Since Dolly, numerous animals have been cloned, including pigs, horses and even cats and dogs. Traditional cloning techniques however, remain very inefficient and with newer techniques such as CRISPR gene editing offering the promise of fixing errors in our DNA, interest in cloning has all but fizzled-out.
Dolly’s biggest contribution to science has ironically not been in the field of cloning, but in the generation and use of human stem cells. Dolly’s birth told the scientific community that reprogramming adult mammalian cells was possible, leading to the development of technology capable reverting adult cells back into stem cells.
Dr. Shinya Yamanaka, a stem cell biologist at the University of California, San Francisco, and the director of the Center for iPS Cell Research and Application (CiRA) at Kyoto University in Japan, won the Nobel Prize in 2012 for his project on generating stem cells from adult mouse cells. The technique – which has since been perfected in human cells – creates induced pluripotent stem (iPS) cells capable of differentiating into any tissue type in the body.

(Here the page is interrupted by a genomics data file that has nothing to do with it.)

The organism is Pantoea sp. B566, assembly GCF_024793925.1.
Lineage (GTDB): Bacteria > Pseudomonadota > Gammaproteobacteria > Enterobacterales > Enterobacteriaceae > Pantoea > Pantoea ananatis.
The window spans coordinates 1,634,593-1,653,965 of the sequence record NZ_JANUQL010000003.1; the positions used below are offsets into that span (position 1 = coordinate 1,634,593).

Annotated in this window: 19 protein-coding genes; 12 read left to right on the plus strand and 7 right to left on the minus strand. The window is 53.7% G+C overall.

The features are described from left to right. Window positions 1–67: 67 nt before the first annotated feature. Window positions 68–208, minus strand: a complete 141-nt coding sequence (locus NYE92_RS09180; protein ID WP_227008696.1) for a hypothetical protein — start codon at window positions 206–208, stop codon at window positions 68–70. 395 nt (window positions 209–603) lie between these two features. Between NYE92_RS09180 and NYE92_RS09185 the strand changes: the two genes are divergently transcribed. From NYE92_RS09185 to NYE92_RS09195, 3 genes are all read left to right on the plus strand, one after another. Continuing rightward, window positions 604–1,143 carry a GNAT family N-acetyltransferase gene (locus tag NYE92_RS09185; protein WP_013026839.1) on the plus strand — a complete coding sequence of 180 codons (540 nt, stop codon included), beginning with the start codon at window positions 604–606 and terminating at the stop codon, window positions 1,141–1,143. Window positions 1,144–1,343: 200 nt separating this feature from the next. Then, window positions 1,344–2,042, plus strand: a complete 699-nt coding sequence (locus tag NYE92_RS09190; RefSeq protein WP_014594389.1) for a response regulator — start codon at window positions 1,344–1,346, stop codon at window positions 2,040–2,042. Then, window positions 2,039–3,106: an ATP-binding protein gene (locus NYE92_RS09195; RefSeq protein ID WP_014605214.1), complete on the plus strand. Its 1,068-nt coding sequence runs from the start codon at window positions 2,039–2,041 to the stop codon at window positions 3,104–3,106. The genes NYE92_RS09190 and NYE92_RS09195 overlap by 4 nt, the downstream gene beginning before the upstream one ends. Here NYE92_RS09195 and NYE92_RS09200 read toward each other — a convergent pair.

Not only do these iPS cells have broad uses in both research, therapeutics, and regenerative medicine, but they have also reduced the demand for embryonic stem cells, which incite far more ethical concerns. Without the advent of cloning and the birth of Dolly the Sheep, stem cell research could been far less advanced than it is today.
Dolly’s taxidermied remains were gifted to the Museum of Scotland in Edinburgh from the Roslin Institute. In honor of the 20th anniversary of her birth, Dolly is on display in a new science and technology gallery, where she takes her place among some of the greatest scientific achievements in history.
How controversial do you think cloning is today? Share your thoughts in the comments section below!
Keywords: Cloning, Stem Cells, Breeding